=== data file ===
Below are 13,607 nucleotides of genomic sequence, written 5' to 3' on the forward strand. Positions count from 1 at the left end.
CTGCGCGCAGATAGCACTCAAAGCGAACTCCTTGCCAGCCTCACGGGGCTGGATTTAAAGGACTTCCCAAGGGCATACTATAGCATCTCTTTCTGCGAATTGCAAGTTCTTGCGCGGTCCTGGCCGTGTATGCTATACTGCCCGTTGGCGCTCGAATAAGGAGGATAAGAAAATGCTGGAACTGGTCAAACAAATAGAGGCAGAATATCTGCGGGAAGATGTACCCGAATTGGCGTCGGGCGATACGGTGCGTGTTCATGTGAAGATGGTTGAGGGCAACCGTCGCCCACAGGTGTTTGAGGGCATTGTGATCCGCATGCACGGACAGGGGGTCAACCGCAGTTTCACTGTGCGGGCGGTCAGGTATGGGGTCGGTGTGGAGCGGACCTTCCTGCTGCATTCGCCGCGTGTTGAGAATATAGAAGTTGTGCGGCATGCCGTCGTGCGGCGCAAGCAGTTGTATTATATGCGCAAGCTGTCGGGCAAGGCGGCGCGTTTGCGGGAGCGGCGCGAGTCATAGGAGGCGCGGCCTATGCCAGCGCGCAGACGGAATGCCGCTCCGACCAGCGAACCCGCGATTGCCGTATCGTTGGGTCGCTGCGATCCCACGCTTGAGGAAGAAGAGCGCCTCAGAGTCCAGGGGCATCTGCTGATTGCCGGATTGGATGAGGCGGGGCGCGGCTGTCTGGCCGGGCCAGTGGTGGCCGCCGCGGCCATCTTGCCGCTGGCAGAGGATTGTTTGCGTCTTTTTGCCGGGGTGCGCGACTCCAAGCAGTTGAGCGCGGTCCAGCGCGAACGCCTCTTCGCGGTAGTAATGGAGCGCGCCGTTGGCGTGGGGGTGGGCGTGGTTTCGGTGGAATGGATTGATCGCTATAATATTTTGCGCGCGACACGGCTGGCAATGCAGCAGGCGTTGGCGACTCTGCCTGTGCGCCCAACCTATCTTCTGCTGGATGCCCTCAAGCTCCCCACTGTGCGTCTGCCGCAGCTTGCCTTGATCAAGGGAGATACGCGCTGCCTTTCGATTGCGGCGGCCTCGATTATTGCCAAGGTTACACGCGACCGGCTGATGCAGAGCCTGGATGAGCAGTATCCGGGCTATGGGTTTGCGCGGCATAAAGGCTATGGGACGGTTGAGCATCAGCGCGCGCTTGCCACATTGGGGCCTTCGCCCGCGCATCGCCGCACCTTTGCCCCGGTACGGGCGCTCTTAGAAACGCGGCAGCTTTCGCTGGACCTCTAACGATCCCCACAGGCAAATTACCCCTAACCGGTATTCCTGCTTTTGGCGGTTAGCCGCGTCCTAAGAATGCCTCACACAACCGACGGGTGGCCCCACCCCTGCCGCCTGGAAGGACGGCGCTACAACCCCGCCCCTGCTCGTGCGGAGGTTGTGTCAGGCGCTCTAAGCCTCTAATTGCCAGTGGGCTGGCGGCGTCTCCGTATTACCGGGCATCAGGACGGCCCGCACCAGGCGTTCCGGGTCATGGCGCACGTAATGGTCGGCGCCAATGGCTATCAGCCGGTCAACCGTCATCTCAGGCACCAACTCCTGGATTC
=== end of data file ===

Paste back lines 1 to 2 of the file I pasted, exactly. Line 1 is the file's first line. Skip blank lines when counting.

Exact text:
Below are 13,607 nucleotides of genomic sequence, written 5' to 3' on the forward strand. Positions count from 1 at the left end.
CTGCGCGCAGATAGCACTCAAAGCGAACTCCTTGCCAGCCTCACGGGGCTGGATTTAAAGGACTTCCCAAGGGCATACTATAGCATCTCTTTCTGCGAATTGCAAGTTCTTGCGCGGTCCTGGCCGTGTATGCTATACTGCCCGTTGGCGCTCGAATAAGGAGGATAAGAAAATGCTGGAACTGGTCAAACAAATAGAGGCAGAATATCTGCGGGAAGATGTACCCGAATTGGCGTCGGGCGATACGGTGCGTGTTCATGTGAAGATGGTTGAGGGCAACCGTCGCCCACAGGTGTTTGAGGGCATTGTGATCCGCATGCACGGACAGGGGGTCAACCGCAGTTTCACTGTGCGGGCGGTCAGGTATGGGGTCGGTGTGGAGCGGACCTTCCTGCTGCATTCGCCGCGTGTTGAGAATATAGAAGTTGTGCGGCATGCCGTCGTGCGGCGCAAGCAGTTGTATTATATGCGCAAGCTGTCGGGCAAGGCGGCGCGTTTGCGGGAGCGGCGCGAGTCATAGGAGGCGCGGCCTATGCCAGCGCGCAGACGGAATGCCGCTCCGACCAGCGAACCCGCGATTGCCGTATCGTTGGGTCGCTGCGATCCCACGCTTGAGGAAGAAGAGCGCCTCAGAGTCCAGGGGCATCTGCTGATTGCCGGATTGGATGAGGCGGGGCGCGGCTGTCTGGCCGGGCCAGTGGTGGCCGCCGCGGCCATCTTGCCGCTGGCAGAGGATTGTTTGCGTCTTTTTGCCGGGGTGCGCGACTCCAAGCAGTTGAGCGCGGTCCAGCGCGAACGCCTCTTCGCGGTAGTAATGGAGCGCGCCGTTGGCGTGGGGGTGGGCGTGGTTTCGGTGGAATGGATTGATCGCTATAATATTTTGCGCGCGACACGGCTGGCAATGCAGCAGGCGTTGGCGACTCTGCCTGTGCGCCCAACCTATCTTCTGCTGGATGCCCTCAAGCTCCCCACTGTGCGTCTGCCGCAGCTTGCCTTGATCAAGGGAGATACGCGCTGCCTTTCGATTGCGGCGGCCTCGATTATTGCCAAGGTTACACGCGACCGGCTGATGCAGAGCCTGGATGAGCAGTATCCGGGCTATGGGTTTGCGCGGCATAAAGGCTATGGGACGGTTGAGCATCAGCGCGCGCTTGCCACATTGGGGCCTTCGCCCGCGCATCGCCGCACCTTTGCCCCGGTACGGGCGCTCTTAGAAACGCGGCAGCTTTCGCTGGACCTCTAACGATCCCCACAGGCAAATTACCCCTAACCGGTATTCCTGCTTTTGGCGGTTAGCCGCGTCCTAAGAATGCCTCACACAACCGACGGGTGGCCCCACCCCTGCCGCCTGGAAGGACGGCGCTACAACCCCGCCCCTGCTCGTGCGGAGGTTGTGTCAGGCGCTCTAAGCCTCTAATTGCCAGTGGGCTGGCGGCGTCTCCGTATTACCGGGCATCAGGACGGCCCGCACCAGGCGTTCCGGGTCATGGCGCACGTAATGGTCGGCGCCAATGGCTATCAGCCGGTCAACCGTCATCTCAGGCACCAACTCCTGGATTC